Perhaps you only recognize his bulbous blue eyes and slicked back hair; perhaps you remember him playing maimed and short-tempered baker, Ronny Cammareri, in the romantic comedy Moonstruck, or lusty and eccentric southern boy Sailor Ripley in David Lynch’s Wild at Heart; perhaps you remember him as that one guy who divorced Lisa Marie Presley; or perhaps you’ve just seen those National Treasure movies an ungodly number of times. Yet surely you know who he is–Nicolas Cage, the man, the legend, the more than somewhat peculiar method actor who enjoys an immense fan base.
What attracts the snooping public and cinema-freaks to Nicolas Cage? Sure, he’s starred in roughly seventy films to date; however it could be wagered that it is actually the oddball details and batty trivia facts concerning the actor’s personal life and hobbies that stir up fandoms of morbidly nosy onlookers. For instance, Cage owns a Lamborghini that used to belong to Prince Ali-Reza Pahlavi, the former Shah of Iran. In 1997, he lived in a fake castle on the outskirts Los Angeles and harbours cherished wishes to import a bona fide one from a European locale. Cage is a common leitmotif of kooky internet memes, notably collects comic books– as he considers them to be today’s equivalent of pagan mythology–suffers from bouts of vertigo, and, inscribed into his upper back, has a tattoo of a monitor lizard wearing a silky top hat.
It’s very likely that no one knows the real Nic Cage, not even Nic Cage, and that is why he remains a persona on a pedestal for pop culture’s fixation. After all, he once described his mutable nature by stating, “I am not a demon. I am a lizard, a shark, a heat-seeking panther. I want to be Bob Denver on acid playing the accordion.”
Although whatever it is that perfumes the flames of Cage’s stardom and draws moth-like devotees to the actor cannot be perfectly discerned, the draw in undeniable, as demonstrated by a recent exhibition of Cage-themed artworks in San Francisco, California.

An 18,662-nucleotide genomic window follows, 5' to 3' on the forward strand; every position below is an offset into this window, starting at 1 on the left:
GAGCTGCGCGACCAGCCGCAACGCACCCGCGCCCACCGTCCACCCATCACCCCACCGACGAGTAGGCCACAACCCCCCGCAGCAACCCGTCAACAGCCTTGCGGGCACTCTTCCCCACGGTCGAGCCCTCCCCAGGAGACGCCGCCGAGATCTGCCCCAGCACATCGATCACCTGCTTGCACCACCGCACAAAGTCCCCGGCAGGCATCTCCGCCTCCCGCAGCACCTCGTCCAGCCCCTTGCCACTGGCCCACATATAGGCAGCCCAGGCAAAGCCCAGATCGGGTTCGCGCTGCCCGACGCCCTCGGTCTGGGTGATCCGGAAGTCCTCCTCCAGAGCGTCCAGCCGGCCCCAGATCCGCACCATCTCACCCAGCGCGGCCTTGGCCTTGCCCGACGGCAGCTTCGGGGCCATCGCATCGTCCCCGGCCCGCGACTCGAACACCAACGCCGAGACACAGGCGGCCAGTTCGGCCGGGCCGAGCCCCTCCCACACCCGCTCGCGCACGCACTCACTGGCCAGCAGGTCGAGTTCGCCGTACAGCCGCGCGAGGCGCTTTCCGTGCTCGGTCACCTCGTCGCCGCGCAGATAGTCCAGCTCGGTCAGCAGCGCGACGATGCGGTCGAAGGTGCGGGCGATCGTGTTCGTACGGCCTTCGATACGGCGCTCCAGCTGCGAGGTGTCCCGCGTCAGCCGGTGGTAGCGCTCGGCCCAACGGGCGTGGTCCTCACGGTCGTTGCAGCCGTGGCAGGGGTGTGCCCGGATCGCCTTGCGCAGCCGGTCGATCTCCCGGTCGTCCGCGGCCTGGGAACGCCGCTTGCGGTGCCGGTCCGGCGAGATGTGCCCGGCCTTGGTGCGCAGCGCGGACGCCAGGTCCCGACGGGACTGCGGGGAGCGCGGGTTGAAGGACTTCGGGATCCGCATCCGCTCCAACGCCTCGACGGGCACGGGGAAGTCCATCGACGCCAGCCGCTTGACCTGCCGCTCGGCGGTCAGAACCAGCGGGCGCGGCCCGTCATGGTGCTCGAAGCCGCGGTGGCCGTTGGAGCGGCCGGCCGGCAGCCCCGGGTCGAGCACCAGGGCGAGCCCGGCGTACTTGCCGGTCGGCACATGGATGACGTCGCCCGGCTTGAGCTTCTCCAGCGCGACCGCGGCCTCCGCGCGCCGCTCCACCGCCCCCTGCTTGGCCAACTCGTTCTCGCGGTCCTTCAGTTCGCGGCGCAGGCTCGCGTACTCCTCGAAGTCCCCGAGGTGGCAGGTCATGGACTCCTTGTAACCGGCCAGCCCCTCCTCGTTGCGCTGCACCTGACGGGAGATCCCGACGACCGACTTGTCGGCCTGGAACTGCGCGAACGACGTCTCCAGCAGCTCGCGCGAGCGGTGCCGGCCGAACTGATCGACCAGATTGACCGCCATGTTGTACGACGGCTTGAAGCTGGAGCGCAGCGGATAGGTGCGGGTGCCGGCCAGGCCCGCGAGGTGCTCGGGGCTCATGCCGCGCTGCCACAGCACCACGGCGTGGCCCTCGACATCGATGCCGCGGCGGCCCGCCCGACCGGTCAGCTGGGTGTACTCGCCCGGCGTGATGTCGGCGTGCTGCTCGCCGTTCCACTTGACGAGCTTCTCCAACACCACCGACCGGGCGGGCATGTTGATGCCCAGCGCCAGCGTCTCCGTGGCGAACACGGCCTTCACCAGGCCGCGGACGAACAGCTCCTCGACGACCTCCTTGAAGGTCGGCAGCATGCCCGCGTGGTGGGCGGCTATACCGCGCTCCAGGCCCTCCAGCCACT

Nicolas Cage Is God opened for only one Saturday evening in the city’s Mission District, and was conceived by an avid and eager Cage fan, Ezra Croft, who went on the warpath to unearth vibrant examples of Nicolas Cage-themed artworks crafted by the hands of fellow enthusiasts all across the globe. During a rather recent interview with The Huffington Post, Croft explained,
“…I began to ponder the enigmatic intensity of Nicolas Cage, musing,’This guy… he’s an icon, but not classically so. Why hasn’t there been an art show dedicated to him?’ And then, like the clouds parting, I knew this show had to happen…
“I posted Craigslist ads all over the world, including the Ukraine, Nigeria, Japan and many major United States cities. Nic Cage fans and haters have been coming out of the woodwork in droves. I have almost 80 artists from four continents participating, and many from the Bay Area. Facebook has also had a hand in this show’s almost viral notoriety. People I’m not even connected with are beating down my door to participate. It’s kind of scary and awesome at the same time.”
According to John Metcalfe, a correspondent for The Atlantic Cities who was on the scene, Nicolas Cage Is God, “just dominated the block. Long lines that formed early were patrolled by suit-wearing bouncers enforcing occupancy regulations. Inside, people were wearing creepy, eyeless Cage masks and the gaudy garb of the actor’s sad-sack hero from Raising Arizona. A burlesque dancer twirled her goods on stage wearing Cage-faced pasties.”
Afterwards, the show was packed up and transported on the highway for a Los Angeles debut in July, but future exhibition locations for the outrageous and worshipful fan art, some of which can be been seen below, remain undisclosed. London’s calling, Mr. Cage!
exhibition photographs by John Metcalfe